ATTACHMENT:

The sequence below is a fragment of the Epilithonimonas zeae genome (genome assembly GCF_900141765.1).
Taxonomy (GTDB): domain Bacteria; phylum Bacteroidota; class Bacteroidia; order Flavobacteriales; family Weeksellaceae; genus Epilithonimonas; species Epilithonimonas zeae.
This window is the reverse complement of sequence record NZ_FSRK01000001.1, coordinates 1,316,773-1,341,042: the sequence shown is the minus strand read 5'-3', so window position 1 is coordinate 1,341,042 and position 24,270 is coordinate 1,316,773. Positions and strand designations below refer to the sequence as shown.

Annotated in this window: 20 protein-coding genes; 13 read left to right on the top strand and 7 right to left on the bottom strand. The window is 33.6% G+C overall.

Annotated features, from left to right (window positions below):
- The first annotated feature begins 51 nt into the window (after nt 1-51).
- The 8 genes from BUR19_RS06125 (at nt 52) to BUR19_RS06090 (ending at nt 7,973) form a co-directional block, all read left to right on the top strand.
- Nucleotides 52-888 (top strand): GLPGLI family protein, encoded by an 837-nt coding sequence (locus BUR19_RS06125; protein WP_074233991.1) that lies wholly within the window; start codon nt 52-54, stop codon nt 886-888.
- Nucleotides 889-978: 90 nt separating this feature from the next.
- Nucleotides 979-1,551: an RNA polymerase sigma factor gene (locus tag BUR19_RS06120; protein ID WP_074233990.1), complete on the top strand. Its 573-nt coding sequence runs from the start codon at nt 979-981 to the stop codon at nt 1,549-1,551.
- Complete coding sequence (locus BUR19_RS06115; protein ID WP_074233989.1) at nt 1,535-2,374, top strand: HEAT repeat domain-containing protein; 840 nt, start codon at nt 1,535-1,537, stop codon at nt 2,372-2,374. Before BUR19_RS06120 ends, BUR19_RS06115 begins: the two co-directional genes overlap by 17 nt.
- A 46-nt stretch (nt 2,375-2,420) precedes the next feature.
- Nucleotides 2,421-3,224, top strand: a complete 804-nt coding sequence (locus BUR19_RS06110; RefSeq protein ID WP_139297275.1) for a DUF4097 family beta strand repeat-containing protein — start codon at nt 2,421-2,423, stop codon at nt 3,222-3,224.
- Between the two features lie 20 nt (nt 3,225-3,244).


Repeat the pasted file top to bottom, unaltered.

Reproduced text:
The sequence below is a fragment of the Epilithonimonas zeae genome (genome assembly GCF_900141765.1).
Taxonomy (GTDB): domain Bacteria; phylum Bacteroidota; class Bacteroidia; order Flavobacteriales; family Weeksellaceae; genus Epilithonimonas; species Epilithonimonas zeae.
This window is the reverse complement of sequence record NZ_FSRK01000001.1, coordinates 1,316,773-1,341,042: the sequence shown is the minus strand read 5'-3', so window position 1 is coordinate 1,341,042 and position 24,270 is coordinate 1,316,773. Positions and strand designations below refer to the sequence as shown.

Annotated in this window: 20 protein-coding genes; 13 read left to right on the top strand and 7 right to left on the bottom strand. The window is 33.6% G+C overall.

Annotated features, from left to right (window positions below):
- The first annotated feature begins 51 nt into the window (after nt 1-51).
- The 8 genes from BUR19_RS06125 (at nt 52) to BUR19_RS06090 (ending at nt 7,973) form a co-directional block, all read left to right on the top strand.
- Nucleotides 52-888 (top strand): GLPGLI family protein, encoded by an 837-nt coding sequence (locus BUR19_RS06125; protein WP_074233991.1) that lies wholly within the window; start codon nt 52-54, stop codon nt 886-888.
- Nucleotides 889-978: 90 nt separating this feature from the next.
- Nucleotides 979-1,551: an RNA polymerase sigma factor gene (locus tag BUR19_RS06120; protein ID WP_074233990.1), complete on the top strand. Its 573-nt coding sequence runs from the start codon at nt 979-981 to the stop codon at nt 1,549-1,551.
- Complete coding sequence (locus BUR19_RS06115; protein ID WP_074233989.1) at nt 1,535-2,374, top strand: HEAT repeat domain-containing protein; 840 nt, start codon at nt 1,535-1,537, stop codon at nt 2,372-2,374. Before BUR19_RS06120 ends, BUR19_RS06115 begins: the two co-directional genes overlap by 17 nt.
- A 46-nt stretch (nt 2,375-2,420) precedes the next feature.
- Nucleotides 2,421-3,224, top strand: a complete 804-nt coding sequence (locus BUR19_RS06110; RefSeq protein ID WP_139297275.1) for a DUF4097 family beta strand repeat-containing protein — start codon at nt 2,421-2,423, stop codon at nt 3,222-3,224.
- Between the two features lie 20 nt (nt 3,225-3,244).